Thursday, August 24, 2006

James Lovelock and The Revenge of Gaia

In Tuesday's edition of the Washington Post, Australian environmentalist Tim Flannery reviewed James Lovelock's new book about global warming, The Revenge of Gaia:

Lovelock's principal motivation in penning his latest work is not to better define Gaia (although he does that) but to warn us that, if nothing is done, Earth is on the brink of moving into a "hot state" -- and if it does, "most of us, and our descendants, will die" prematurely and needlessly. The cause of the heating, he writes, is the greenhouse gases released by our fossil-fuel-driven economy.

So yes, "The Revenge of Gaia" is another book about global warming. Yet this is a wondrous and novel essay, both for what it has to say and for the insight it affords into one of the most ingenious, if eccentric, minds of our age.

[...]

In this crisis, however, Lovelock believes he does know what must be done. And his prescription -- develop nuclear power as swiftly and effectively as possible -- will be shocking to some, as will his fearlessness about radiation.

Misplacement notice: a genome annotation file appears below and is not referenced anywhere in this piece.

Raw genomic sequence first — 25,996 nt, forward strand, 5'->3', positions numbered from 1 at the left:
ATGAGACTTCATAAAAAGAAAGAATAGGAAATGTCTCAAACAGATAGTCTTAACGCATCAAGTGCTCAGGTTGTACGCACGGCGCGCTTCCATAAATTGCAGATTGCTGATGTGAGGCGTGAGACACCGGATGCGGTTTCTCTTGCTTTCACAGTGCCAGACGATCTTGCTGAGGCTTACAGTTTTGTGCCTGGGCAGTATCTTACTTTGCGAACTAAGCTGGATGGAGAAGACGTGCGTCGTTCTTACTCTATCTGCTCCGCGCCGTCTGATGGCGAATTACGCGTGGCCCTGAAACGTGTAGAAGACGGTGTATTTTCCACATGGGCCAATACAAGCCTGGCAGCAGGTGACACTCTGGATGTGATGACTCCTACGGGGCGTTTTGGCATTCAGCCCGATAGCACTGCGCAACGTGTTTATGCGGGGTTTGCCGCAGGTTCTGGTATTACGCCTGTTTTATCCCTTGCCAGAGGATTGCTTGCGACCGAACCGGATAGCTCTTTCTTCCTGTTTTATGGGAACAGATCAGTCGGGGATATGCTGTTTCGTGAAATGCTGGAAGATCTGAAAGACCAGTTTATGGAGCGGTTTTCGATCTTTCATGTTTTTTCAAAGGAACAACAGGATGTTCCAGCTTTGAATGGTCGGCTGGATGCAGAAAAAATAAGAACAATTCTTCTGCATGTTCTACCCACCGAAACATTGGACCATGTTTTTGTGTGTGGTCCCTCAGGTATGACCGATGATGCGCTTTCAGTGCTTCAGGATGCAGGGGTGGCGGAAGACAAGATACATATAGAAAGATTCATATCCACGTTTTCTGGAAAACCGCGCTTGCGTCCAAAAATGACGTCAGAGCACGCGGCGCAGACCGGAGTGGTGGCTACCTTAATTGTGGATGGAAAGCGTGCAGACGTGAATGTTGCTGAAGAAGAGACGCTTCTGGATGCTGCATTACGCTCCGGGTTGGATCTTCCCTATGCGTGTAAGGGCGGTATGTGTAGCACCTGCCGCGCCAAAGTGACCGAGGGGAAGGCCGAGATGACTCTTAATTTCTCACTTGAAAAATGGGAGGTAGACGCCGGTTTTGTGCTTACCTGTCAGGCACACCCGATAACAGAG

[...]

Minor technical blemishes fail to tarnish this luminous, challenging and timely work. Because it is so full of vital and interesting facts, "The Revenge of Gaia" is essential reading for anyone interested in climate change. And whatever your politics, it's sure to offend.
Thanks to Norris McDonald for the link. We first alerted our readers about Lovelock's book back in January. Earlier this month, we told our readers about Flannery's public support of expanded use of nuclear energy in Australia.

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